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Illustration of a cell phone.
Illustration: John Hersey

When e-mail started to take off in the 1990s, more than one pundit predicted the death of the phone call, as well as the early demise of writing and social interaction. These last two are in fact thriving, thanks to the Internet, and with the proliferation of cellular technology, phones are now entrenched as a ubiquitous part of the cultural landscape. (It’s becoming unusual to see someone walking down the street without a cellphone glued to one ear.) As I’ve argued numerous times before in this space, the importance of a cultural phenomenon is directly related to the number of new words and phrases that surround it, and telephony terms are multiplying with rabbitlike intensity.

For starters, consider cellphone types. It really wasn’t all that long ago that cellphones did one thing and one thing only: handle voice calls. Now cellphones are being crammed with all kinds of nonvoice features: a phone that also plays MP3s is called a music phone; a phone that has a built-in digital camera is a camera phone; a phone that includes PDA-like features—a mobile operating system, an organizer, e-mail, local storage, and so on—is called a smartphone.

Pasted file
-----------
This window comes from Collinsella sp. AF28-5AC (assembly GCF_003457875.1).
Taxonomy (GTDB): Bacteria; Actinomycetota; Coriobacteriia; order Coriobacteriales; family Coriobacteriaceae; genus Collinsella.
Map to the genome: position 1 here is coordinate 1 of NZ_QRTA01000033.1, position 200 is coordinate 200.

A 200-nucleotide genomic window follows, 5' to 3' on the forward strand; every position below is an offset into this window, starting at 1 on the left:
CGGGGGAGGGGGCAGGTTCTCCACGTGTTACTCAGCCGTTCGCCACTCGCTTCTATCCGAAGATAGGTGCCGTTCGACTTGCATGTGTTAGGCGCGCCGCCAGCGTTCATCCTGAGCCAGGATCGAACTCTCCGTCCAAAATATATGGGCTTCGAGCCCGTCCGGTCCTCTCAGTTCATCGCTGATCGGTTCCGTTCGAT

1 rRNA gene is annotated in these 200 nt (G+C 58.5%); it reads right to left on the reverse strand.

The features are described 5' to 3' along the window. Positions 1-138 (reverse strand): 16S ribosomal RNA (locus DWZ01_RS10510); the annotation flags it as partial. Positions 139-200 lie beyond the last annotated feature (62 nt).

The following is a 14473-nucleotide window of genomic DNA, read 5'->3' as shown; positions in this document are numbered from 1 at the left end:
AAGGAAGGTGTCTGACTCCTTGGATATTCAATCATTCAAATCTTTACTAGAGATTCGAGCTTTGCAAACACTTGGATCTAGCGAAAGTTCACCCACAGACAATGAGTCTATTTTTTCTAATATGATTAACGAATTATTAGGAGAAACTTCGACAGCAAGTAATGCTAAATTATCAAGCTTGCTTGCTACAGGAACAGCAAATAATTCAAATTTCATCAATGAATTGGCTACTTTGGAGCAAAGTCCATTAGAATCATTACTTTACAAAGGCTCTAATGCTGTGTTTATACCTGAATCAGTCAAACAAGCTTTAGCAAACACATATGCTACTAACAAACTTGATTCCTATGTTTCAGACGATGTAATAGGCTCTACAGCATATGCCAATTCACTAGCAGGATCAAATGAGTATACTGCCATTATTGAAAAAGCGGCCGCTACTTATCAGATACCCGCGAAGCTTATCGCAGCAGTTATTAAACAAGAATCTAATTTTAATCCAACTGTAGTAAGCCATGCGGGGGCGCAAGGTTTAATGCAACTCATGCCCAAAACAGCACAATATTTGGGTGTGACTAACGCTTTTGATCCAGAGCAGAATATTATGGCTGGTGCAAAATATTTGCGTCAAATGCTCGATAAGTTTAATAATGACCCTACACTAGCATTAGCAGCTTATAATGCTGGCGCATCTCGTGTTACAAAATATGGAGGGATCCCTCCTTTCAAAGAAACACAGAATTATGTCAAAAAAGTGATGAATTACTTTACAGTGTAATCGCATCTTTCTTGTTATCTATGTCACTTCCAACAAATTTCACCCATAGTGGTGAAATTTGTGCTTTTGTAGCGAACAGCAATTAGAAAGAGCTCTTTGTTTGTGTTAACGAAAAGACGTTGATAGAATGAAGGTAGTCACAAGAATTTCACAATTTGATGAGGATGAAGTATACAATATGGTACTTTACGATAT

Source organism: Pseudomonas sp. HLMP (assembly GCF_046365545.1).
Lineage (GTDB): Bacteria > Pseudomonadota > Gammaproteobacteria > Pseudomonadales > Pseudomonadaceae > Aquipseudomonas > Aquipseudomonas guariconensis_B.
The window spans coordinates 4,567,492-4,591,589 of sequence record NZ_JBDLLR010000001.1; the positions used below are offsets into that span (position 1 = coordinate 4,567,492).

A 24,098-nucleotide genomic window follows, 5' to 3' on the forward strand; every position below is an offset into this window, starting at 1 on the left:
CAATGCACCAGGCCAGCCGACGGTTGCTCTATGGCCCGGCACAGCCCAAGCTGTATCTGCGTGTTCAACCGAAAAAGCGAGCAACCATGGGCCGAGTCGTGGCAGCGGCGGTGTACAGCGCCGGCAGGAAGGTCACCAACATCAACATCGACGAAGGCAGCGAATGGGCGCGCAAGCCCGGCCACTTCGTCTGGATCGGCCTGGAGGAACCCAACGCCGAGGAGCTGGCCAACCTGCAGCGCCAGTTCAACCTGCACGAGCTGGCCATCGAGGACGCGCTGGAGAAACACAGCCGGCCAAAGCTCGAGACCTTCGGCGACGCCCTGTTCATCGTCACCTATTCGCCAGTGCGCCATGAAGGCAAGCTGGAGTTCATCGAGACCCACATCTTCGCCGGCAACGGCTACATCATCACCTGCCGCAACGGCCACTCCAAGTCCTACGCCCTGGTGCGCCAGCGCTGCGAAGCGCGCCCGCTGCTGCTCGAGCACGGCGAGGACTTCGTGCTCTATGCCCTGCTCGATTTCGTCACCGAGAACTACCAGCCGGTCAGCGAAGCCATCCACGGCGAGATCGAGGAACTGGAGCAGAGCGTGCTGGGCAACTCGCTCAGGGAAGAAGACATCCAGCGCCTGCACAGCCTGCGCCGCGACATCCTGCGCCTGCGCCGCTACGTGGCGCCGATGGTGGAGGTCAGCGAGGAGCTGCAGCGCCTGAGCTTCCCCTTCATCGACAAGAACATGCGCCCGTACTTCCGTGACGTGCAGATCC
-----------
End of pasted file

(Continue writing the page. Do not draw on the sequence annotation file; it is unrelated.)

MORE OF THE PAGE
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Why the Internet Needs the InterPlanetary File System

Peer-to-peer file sharing would make the Internet far more efficient

12 min read
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Carl De Torres
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When the COVID-19 pandemic erupted in early 2020, the world made an unprecedented shift to remote work. As a precaution, some Internet providers scaled back service levels temporarily, although that probably wasn’t necessary for countries in Asia, Europe, and North America, which were generally able to cope with the surge in demand caused by people teleworking (and binge-watching Netflix). That’s because most of their networks were overprovisioned, with more capacity than they usually need. But in countries without the same level of investment in network infrastructure, the picture was less rosy: Internet service providers (ISPs) in South Africa and Venezuela, for instance, reported significant strain.

But is overprovisioning the only way to ensure resilience? We don’t think so. To understand the alternative approach we’re championing, though, you first need to recall how the Internet works.

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